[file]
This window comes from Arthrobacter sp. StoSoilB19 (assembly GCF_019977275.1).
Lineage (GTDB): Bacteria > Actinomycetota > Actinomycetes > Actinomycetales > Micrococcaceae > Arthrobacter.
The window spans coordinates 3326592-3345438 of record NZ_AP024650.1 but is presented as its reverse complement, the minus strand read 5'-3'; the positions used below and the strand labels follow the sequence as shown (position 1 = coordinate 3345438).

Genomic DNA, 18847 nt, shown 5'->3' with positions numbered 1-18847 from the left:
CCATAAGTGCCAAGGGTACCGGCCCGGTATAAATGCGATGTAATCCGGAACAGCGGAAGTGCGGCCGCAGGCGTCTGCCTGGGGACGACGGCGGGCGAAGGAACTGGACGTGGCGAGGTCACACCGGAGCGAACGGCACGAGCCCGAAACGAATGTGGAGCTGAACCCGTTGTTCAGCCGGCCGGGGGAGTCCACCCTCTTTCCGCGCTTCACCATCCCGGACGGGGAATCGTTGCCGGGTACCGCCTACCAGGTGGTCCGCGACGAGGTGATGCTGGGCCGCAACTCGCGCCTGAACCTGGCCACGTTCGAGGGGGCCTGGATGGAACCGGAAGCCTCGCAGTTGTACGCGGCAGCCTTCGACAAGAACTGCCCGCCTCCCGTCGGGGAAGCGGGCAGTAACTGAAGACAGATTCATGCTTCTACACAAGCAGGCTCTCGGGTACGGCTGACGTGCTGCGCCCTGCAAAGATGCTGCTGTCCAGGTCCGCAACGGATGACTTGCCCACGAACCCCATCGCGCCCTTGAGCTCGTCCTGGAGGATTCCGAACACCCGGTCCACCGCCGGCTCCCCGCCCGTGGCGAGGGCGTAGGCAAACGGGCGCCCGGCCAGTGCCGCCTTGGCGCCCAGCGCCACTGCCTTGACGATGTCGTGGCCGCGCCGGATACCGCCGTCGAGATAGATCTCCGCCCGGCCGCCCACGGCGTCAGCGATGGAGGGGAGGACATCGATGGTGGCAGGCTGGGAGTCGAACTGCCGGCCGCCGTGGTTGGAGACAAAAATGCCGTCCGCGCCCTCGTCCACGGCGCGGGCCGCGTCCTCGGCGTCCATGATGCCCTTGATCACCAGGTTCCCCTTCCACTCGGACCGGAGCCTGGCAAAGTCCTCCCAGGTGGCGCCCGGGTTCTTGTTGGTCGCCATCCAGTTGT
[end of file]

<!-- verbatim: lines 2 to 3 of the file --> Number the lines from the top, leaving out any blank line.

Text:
Lineage (GTDB): Bacteria > Actinomycetota > Actinomycetes > Actinomycetales > Micrococcaceae > Arthrobacter.
The window spans coordinates 3326592-3345438 of record NZ_AP024650.1 but is presented as its reverse complement, the minus strand read 5'-3'; the positions used below and the strand labels follow the sequence as shown (position 1 = coordinate 3345438).